Pilots use flight control systems to control the forces of flight and the aircraft’s direction and altitude.  Flight control systems and characteristics can vary greatly depending on the type of aircraft you’re flying. The most basic flight control system designs are mechanical and date back to the earliest aircraft. Flight control systems are subdivided into primary and secondary flight controls. In this article, we’ll take a birds eye’s view of flight controls to give you some insights into the general principles and terminology.

Flight Control General Principles

For steady flight, an airplane must be in a state of balance and the controls enable this to happen in all positions. Here are the basic rotation controls around 3 axises:

  • Longitudinal axis: Rotation around the longitudinal axis is rolling and is controlled by ailerons, spoilers, or a combination of the two.
  • Lateral axis: Rotation around the lateral axis is pitching and is controlled by elevators or by a moving tailplane.
  • Normal axis: Rotation around the normal axis is yawning and is controlled by the rudder.

Primary Flight Controls

Primary flight controls are required to safely control an aircraft during flight. They consist of three areas:

  • Aileron –controls movement about the longitudinal axis of an aircraft. This movement is referred to as “roll.” Ailerons are attached to the outboard trailing edge of each wing and move in the opposite direction from each other.
  • Elevator – controls movement about the lateral axis of an aircraft. The movement is referred to as “pitch.” Most aircraft have two elevators, one mounted on the trailing edge of each half of the horizontal stabilizer.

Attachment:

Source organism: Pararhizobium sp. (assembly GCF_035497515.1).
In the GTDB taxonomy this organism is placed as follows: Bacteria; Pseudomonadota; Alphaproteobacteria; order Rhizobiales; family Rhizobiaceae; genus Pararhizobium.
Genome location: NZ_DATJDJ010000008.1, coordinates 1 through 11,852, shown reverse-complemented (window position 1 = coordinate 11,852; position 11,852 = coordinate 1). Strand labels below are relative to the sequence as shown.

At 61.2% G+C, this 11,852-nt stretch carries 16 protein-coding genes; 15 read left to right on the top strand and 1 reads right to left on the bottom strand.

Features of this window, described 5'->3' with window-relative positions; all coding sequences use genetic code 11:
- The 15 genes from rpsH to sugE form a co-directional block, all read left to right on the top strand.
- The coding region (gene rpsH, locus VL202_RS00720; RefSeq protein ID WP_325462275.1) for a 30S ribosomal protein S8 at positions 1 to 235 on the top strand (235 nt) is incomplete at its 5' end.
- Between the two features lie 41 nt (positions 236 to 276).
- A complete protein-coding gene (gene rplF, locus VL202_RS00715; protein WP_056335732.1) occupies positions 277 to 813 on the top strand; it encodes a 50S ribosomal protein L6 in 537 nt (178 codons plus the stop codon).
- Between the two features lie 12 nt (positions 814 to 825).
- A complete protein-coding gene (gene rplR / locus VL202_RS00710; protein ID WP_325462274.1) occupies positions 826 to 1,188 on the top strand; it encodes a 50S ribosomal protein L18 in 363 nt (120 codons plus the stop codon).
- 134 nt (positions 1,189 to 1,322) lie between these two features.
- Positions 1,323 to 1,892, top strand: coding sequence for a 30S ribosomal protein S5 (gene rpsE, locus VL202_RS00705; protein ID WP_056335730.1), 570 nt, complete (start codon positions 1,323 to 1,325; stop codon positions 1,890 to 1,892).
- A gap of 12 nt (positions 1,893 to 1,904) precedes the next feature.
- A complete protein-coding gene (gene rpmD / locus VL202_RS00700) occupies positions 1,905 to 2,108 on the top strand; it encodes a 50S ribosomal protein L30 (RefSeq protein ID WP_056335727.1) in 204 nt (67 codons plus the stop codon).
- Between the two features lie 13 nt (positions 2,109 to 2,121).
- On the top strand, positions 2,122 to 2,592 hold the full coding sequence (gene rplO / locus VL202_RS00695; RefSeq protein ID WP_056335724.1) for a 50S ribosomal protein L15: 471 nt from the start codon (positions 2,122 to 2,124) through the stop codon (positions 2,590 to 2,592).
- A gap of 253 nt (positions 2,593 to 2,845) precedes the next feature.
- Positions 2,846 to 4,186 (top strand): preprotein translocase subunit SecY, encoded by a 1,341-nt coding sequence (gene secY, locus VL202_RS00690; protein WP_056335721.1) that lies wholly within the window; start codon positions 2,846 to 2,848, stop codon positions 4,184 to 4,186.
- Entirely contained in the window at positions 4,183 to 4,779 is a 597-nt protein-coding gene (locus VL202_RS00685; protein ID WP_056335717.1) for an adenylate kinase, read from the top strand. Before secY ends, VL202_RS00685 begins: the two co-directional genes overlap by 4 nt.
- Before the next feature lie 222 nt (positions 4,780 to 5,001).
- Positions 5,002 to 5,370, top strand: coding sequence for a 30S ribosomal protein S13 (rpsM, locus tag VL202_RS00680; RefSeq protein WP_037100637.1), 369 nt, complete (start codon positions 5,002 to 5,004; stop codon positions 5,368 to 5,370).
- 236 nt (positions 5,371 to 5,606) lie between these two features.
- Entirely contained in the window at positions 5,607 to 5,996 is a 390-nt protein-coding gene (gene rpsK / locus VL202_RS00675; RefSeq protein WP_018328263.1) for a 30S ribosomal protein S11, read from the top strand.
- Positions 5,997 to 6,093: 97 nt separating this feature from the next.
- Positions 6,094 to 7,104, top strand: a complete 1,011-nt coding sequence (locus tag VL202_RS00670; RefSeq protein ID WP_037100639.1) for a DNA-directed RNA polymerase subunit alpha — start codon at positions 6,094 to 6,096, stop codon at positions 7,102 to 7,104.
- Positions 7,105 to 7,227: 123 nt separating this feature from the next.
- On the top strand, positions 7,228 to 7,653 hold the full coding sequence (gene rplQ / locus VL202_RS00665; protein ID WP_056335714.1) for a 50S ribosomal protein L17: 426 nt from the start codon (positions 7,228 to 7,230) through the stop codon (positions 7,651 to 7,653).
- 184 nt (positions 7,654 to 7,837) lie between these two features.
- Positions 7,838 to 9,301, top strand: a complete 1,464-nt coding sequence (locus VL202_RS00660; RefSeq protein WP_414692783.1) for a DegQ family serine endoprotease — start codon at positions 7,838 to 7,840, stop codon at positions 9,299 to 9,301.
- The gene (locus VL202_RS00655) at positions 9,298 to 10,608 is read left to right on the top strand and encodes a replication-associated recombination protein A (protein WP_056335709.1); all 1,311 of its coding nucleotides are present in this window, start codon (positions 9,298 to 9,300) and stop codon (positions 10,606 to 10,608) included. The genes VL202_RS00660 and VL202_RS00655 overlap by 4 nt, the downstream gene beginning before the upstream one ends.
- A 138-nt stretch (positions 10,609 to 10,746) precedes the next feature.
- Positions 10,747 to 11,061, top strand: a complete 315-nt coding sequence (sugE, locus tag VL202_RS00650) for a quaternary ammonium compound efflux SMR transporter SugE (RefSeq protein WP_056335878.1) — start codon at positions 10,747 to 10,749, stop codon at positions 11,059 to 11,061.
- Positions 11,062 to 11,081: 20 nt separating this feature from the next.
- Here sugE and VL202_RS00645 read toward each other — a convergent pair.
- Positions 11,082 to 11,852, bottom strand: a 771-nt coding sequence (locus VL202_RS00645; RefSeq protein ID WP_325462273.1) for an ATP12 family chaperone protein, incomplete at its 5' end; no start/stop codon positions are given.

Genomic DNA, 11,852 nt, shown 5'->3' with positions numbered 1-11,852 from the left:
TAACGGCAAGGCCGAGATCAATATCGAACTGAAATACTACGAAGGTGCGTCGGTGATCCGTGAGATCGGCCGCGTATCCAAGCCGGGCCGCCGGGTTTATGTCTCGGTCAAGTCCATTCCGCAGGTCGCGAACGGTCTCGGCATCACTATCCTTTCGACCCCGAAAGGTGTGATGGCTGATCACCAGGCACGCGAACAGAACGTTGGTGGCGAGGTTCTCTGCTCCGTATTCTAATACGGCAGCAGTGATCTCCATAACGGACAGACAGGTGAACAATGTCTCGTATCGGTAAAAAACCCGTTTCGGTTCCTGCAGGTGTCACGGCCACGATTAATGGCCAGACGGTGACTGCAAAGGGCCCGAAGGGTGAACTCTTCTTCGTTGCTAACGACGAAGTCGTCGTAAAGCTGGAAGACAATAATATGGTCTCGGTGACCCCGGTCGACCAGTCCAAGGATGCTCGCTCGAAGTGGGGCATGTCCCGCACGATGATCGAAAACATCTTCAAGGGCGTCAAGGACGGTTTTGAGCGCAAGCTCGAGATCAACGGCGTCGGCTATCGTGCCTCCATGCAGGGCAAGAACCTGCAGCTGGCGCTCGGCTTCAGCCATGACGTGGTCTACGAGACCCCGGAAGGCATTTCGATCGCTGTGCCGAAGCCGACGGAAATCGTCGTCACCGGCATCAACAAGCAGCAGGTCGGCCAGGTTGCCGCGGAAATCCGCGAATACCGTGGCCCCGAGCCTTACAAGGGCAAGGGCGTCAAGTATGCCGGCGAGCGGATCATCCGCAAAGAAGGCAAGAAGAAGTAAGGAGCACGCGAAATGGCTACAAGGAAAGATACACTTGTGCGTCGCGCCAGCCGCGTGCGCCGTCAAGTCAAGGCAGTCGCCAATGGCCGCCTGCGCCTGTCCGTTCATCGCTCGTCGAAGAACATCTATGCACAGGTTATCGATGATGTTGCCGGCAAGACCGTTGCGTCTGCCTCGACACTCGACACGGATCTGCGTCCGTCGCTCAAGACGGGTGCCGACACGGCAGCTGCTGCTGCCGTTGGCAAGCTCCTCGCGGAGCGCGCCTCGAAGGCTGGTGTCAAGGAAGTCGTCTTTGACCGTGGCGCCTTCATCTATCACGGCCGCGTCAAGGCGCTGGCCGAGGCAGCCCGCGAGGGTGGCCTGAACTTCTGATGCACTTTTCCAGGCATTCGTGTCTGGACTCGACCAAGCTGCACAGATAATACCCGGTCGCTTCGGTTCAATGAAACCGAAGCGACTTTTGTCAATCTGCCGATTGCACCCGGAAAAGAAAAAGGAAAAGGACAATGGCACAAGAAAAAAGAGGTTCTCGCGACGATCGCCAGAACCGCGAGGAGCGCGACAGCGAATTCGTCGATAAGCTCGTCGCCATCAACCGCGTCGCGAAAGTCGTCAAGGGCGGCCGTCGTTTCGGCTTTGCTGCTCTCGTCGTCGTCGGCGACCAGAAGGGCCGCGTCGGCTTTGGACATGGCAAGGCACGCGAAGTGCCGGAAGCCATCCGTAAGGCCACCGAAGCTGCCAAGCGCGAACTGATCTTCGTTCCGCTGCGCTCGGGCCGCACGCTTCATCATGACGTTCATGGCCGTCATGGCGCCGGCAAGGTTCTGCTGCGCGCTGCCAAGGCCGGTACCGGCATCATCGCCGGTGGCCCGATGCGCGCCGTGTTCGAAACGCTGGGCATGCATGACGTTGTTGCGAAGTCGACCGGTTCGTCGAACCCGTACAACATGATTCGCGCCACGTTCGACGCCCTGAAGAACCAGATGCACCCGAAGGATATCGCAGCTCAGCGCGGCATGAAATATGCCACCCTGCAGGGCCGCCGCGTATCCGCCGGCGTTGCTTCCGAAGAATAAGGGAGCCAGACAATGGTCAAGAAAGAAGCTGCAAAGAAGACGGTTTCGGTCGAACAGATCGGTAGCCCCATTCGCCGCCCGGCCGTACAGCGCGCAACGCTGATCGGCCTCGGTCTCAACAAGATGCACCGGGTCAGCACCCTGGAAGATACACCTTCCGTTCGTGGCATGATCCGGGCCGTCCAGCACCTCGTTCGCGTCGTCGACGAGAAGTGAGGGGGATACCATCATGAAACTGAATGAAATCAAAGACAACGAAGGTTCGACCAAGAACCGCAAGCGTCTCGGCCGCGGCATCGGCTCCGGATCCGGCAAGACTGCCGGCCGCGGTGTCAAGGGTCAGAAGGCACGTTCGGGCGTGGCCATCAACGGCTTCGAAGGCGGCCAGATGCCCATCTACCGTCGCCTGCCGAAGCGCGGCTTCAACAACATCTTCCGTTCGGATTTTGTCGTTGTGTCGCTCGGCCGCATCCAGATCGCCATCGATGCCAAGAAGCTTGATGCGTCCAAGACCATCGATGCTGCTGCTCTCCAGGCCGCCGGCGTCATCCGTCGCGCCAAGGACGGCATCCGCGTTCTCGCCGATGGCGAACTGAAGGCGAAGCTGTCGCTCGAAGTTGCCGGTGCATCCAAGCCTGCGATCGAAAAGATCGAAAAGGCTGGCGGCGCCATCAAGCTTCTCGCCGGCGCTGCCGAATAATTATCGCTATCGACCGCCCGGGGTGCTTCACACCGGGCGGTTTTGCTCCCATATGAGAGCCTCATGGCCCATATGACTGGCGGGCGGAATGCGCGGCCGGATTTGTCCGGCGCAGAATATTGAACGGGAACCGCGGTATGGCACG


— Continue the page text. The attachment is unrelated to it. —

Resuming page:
• Rudder – controls rotation about the vertical axis of an aircraft. This motion is called yaw. The rudder is a moveable surfaced hinged to the vertical stabilizer or fin. The rudder is controlled by the left and right rudder pedals.

Secondary Flight Controls

  • Flaps –used during takeoff and landing phases of flight. They help to improve aircraft performance. Flaps increase the airfoil camber, resulting in a significant increase in the coefficient of lift.
  • Leading Edge Devices –instruments used to increase the critical angle of attack and delay stalls. The most common type of leading edge high lift devices are fixed slots, movable slats, leading edge flaps, and cuffs.
  • Spoilers –are devices intended to reduce the lift component of an airfoil in a controlled way. Typically, spoilers are plates on the top surface of a wing that can be extended upward into the airflow. Sometimes they are called lift spoilers or lift dumpers.
  • Trim Systems – used to relieve a pilot of the need to maintain constant pressure on the flight controls and usually consist of light deck controls and small hinged devices attached to the trailing edge of one or more of the primary flight control surfaces.

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